Warning: Misunderstanding of God’s Dealings with

Israel Could be Hazardous to the Church’s Health


Within the Church, there are two predominant schools of thought concerning God’s relationship with Israel. First, we have those who advocate what is commonly referred to as “Replacement Theology.” This line of thinking asserts that as a result of repeated disobedience throughout Israel’s history and culminating in the general rejection and crucifixion of Christ, that the Church has now inherited the calling and blessings once bestowed upon Israel. The Church, therefore, has replaced natural Israel as the “New Spiritual Israel of God.”


The other line of thinking is that God’s covenant with Israel has never been broken by God, and though Israel for the most part has been unfaithful, God remains faithful to His covenant with Israel as His “chosen people.” Furthermore, God has never revoked the promise of establishing the land of Israel as the “Jewish Homeland.” In 1948, after many centuries, God once again restored His promise to the Jewish people in establishing them as a sovereign nation in the land, generally considered to be “The Final Return.”


As a result, we are to be fully supportive of both The State of Israel and increased immigration of the Jewish people back to The Land. Frankly, it is difficult to imagine how even a small number of theologians could hold to the view of Replacement Theology. One must hold a rather acute preconceived notion in order to have derived an interpretation such as this. It is just as doubtful that among numerous references, among them Romans 9, 10, and 11, can such a view be supported when approached with any reasonable degree of objectivity.


A legitimate question might be, “If Israel can supposedly be replaced because of its disobedience, can the Church in turn be replaced because of hers?” On the other hand, many who subscribe to the other persuasion may be surprised at the supposition that the latter view is also fraught with serious pitfalls, having even greater negative implications for the Church as well as Israel.


To those within the Church having a genuine love and burden for Israel’s salvation and national preservation, have we been premature in our coronation of Israel and excessive in our kudos pertaining to her accomplishments? Does our lowering of the standards for Israel make it easier to apply those same standards to the Church, encouraging the application of a cheaper standard leading to self-congratulations and complacency? Are the characteristics of present-day Israel consistent with those described in the Scriptures of a repentant people having been restored to The Land by God Himself, comprising a truly redeemed nation? And will the so-called “lovers of Israel” now boldly proclaimed by some, be ultimately exposed as having been nothing more than fleshly sentimentality when tested at the expense of one’s personal reputation or physical persecution?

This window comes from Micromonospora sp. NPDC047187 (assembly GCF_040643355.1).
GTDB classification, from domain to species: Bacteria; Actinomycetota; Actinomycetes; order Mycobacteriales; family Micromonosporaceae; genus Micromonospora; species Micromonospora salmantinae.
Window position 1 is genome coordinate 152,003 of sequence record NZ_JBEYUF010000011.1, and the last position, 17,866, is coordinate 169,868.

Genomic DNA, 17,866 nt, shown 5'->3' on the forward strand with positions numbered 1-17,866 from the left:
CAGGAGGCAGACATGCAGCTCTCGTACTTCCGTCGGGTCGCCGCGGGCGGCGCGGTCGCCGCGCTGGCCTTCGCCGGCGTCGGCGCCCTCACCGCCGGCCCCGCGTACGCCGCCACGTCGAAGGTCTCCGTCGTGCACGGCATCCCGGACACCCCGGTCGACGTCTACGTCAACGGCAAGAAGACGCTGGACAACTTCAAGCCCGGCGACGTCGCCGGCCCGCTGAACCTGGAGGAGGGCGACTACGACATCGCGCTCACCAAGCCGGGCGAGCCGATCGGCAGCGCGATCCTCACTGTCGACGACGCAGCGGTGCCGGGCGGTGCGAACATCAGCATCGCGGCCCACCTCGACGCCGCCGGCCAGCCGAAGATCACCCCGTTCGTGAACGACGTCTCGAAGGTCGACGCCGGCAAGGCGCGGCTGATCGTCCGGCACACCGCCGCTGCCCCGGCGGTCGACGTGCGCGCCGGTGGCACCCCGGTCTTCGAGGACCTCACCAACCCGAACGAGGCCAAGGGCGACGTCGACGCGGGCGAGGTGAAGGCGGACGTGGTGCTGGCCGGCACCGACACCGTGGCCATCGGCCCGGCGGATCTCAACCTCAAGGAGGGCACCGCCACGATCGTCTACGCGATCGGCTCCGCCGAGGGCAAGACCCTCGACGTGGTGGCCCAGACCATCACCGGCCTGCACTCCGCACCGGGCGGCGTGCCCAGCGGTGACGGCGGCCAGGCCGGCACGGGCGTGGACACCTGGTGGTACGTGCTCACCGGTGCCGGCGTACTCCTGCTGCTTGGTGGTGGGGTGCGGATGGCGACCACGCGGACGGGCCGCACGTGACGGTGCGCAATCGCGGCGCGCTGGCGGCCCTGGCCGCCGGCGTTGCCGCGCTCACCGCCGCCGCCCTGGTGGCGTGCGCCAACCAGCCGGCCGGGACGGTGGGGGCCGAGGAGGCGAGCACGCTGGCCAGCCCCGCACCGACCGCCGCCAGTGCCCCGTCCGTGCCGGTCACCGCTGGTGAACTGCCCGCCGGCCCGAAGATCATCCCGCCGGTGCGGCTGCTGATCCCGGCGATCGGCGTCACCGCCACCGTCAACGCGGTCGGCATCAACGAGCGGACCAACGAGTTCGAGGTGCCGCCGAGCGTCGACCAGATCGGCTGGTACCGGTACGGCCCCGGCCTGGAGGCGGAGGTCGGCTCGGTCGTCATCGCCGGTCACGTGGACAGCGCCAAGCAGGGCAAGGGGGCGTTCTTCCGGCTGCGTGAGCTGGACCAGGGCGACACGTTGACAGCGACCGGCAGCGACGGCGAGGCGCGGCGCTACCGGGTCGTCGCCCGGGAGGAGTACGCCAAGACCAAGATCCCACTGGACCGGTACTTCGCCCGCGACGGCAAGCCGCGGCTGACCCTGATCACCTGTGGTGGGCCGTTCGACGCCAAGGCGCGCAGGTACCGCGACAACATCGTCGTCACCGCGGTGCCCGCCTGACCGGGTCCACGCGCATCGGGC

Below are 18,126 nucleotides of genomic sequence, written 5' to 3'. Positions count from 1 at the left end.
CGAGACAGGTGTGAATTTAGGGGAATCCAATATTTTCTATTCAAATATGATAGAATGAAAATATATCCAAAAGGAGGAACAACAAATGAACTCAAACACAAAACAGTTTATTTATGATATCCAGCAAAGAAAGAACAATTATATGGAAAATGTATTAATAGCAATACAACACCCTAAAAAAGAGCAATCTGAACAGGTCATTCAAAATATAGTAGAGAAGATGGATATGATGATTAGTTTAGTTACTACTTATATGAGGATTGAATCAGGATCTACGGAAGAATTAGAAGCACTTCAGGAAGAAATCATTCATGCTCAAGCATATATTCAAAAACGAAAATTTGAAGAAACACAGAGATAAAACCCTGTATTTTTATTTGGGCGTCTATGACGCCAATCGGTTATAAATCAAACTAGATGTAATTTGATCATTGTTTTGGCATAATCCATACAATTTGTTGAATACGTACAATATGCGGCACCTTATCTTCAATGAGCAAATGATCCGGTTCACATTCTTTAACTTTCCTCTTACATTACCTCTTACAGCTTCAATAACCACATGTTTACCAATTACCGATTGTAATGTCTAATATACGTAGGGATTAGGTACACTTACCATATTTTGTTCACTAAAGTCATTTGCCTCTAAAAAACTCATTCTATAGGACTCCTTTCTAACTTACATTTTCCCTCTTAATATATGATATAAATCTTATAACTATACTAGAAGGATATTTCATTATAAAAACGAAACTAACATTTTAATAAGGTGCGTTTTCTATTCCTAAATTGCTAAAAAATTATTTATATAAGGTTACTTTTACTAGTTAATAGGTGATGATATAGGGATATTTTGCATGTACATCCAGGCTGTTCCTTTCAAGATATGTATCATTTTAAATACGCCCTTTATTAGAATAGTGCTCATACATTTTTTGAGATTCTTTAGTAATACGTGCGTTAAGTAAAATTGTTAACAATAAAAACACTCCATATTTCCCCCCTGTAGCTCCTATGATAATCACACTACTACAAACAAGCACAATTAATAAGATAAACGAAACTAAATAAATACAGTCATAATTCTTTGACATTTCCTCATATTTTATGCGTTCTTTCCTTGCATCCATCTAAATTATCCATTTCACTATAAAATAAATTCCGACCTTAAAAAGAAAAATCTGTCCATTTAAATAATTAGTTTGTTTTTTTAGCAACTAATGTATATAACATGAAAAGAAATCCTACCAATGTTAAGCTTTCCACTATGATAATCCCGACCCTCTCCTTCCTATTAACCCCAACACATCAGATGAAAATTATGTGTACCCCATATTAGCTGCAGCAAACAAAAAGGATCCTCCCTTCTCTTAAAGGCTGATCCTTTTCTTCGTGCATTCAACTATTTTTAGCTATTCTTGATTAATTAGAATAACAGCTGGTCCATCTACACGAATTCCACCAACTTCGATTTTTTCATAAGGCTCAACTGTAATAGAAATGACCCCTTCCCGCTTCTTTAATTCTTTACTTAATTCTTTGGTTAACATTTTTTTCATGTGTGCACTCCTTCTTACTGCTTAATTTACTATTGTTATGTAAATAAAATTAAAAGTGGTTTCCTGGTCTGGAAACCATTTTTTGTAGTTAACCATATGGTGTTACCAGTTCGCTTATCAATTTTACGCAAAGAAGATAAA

It is better that questions such as these be applied to “judge the thoughts and intentions of our hearts” now rather than later, before that day comes when we shall no longer have sufficient opportunity nor privilege of having our hearts examined, and if necessary, being brought to true repentance. In daring to ask these questions, we also dare to receive answers which may run contrary to our preconceived notions. But, in our quest to understand God’s dealings with Israel, we may also come to better understand God’s dealings with the Church. For in Israel we may come to see a truer reflection of the Church than we ever would have imagined, who made both groups into one. Therefore, we must pay particular attention, for if God did not spare the natural branches, neither will He spare you.


In the first chapter of Genesis we see God’s original intention for man; to bear the image of God and to have dominion over the earth. When man sinned, his representation of the image of God became tainted, and as a result, he was driven out from the Garden of Eden, his primary habitation. Herein lies the first revelation of a spiritual law God established at the very beginning of creation, and it is eternal. God’s representative and intended counterpart acquired his rightful ownership to the land as long as he faithfully bore the image of God. When he did not, he was disqualified from his inheritance and driven out. Generations later, God, through the patriarchs, would raise up a corporate man, Israel, who would be called to bear the image of God as a nation and given a specific land as his home.


It is critical to our overall understanding to note that due to their rebellion God allowed an entire generation of Hebrews to die in the wilderness prior to their entering “The Promised Land.” It was their offspring, a relatively untainted generation whom God would bring into that land. We must bear in mind that God never intended a corrupt, unredeemed people to take possession of, much less even to enter the land, prior to their redemption. It is simply inconsistent with the laws and ways of God. Salvation always precedes inheritance and not before. Neither, do we enter into Heaven prior to our salvation, but rather as a result and reward of our salvation.